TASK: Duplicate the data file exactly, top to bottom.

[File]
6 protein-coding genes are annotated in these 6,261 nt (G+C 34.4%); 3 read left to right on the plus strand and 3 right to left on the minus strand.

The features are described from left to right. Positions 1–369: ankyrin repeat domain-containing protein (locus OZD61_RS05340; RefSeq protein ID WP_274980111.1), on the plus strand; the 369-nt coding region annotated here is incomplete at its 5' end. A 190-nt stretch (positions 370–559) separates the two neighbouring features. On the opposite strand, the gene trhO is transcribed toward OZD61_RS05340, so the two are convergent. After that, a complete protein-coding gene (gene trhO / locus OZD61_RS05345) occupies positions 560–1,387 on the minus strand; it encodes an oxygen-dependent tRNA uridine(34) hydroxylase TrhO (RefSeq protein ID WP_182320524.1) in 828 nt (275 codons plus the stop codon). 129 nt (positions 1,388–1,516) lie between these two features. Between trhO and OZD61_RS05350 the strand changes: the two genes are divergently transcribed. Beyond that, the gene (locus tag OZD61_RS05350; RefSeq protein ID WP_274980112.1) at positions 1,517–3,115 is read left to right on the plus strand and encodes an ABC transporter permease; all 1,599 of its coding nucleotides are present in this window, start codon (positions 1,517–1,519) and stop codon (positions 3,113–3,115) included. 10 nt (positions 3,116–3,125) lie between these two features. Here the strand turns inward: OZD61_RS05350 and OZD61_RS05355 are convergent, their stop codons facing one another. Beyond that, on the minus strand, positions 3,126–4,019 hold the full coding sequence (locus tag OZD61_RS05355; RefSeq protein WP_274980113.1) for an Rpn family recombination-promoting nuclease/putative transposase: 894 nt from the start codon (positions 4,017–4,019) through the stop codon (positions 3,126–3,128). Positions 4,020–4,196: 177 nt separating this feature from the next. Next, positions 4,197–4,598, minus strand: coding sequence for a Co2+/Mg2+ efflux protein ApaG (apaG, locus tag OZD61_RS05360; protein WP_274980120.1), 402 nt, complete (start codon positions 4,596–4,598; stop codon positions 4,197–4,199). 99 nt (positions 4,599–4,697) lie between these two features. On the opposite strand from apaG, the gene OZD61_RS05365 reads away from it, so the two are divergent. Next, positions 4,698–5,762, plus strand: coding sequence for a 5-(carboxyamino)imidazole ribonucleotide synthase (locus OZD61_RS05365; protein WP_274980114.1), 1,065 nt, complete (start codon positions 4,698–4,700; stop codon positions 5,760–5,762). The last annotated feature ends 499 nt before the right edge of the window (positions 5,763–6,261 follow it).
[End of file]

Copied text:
6 protein-coding genes are annotated in these 6,261 nt (G+C 34.4%); 3 read left to right on the plus strand and 3 right to left on the minus strand.

The features are described from left to right. Positions 1–369: ankyrin repeat domain-containing protein (locus OZD61_RS05340; RefSeq protein ID WP_274980111.1), on the plus strand; the 369-nt coding region annotated here is incomplete at its 5' end. A 190-nt stretch (positions 370–559) separates the two neighbouring features. On the opposite strand, the gene trhO is transcribed toward OZD61_RS05340, so the two are convergent. After that, a complete protein-coding gene (gene trhO / locus OZD61_RS05345) occupies positions 560–1,387 on the minus strand; it encodes an oxygen-dependent tRNA uridine(34) hydroxylase TrhO (RefSeq protein ID WP_182320524.1) in 828 nt (275 codons plus the stop codon). 129 nt (positions 1,388–1,516) lie between these two features. Between trhO and OZD61_RS05350 the strand changes: the two genes are divergently transcribed. Beyond that, the gene (locus tag OZD61_RS05350; RefSeq protein ID WP_274980112.1) at positions 1,517–3,115 is read left to right on the plus strand and encodes an ABC transporter permease; all 1,599 of its coding nucleotides are present in this window, start codon (positions 1,517–1,519) and stop codon (positions 3,113–3,115) included. 10 nt (positions 3,116–3,125) lie between these two features. Here the strand turns inward: OZD61_RS05350 and OZD61_RS05355 are convergent, their stop codons facing one another. Beyond that, on the minus strand, positions 3,126–4,019 hold the full coding sequence (locus tag OZD61_RS05355; RefSeq protein WP_274980113.1) for an Rpn family recombination-promoting nuclease/putative transposase: 894 nt from the start codon (positions 4,017–4,019) through the stop codon (positions 3,126–3,128). Positions 4,020–4,196: 177 nt separating this feature from the next. Next, positions 4,197–4,598, minus strand: coding sequence for a Co2+/Mg2+ efflux protein ApaG (apaG, locus tag OZD61_RS05360; protein WP_274980120.1), 402 nt, complete (start codon positions 4,596–4,598; stop codon positions 4,197–4,199). 99 nt (positions 4,599–4,697) lie between these two features. On the opposite strand from apaG, the gene OZD61_RS05365 reads away from it, so the two are divergent. Next, positions 4,698–5,762, plus strand: coding sequence for a 5-(carboxyamino)imidazole ribonucleotide synthase (locus OZD61_RS05365; protein WP_274980114.1), 1,065 nt, complete (start codon positions 4,698–4,700; stop codon positions 5,760–5,762). The last annotated feature ends 499 nt before the right edge of the window (positions 5,763–6,261 follow it).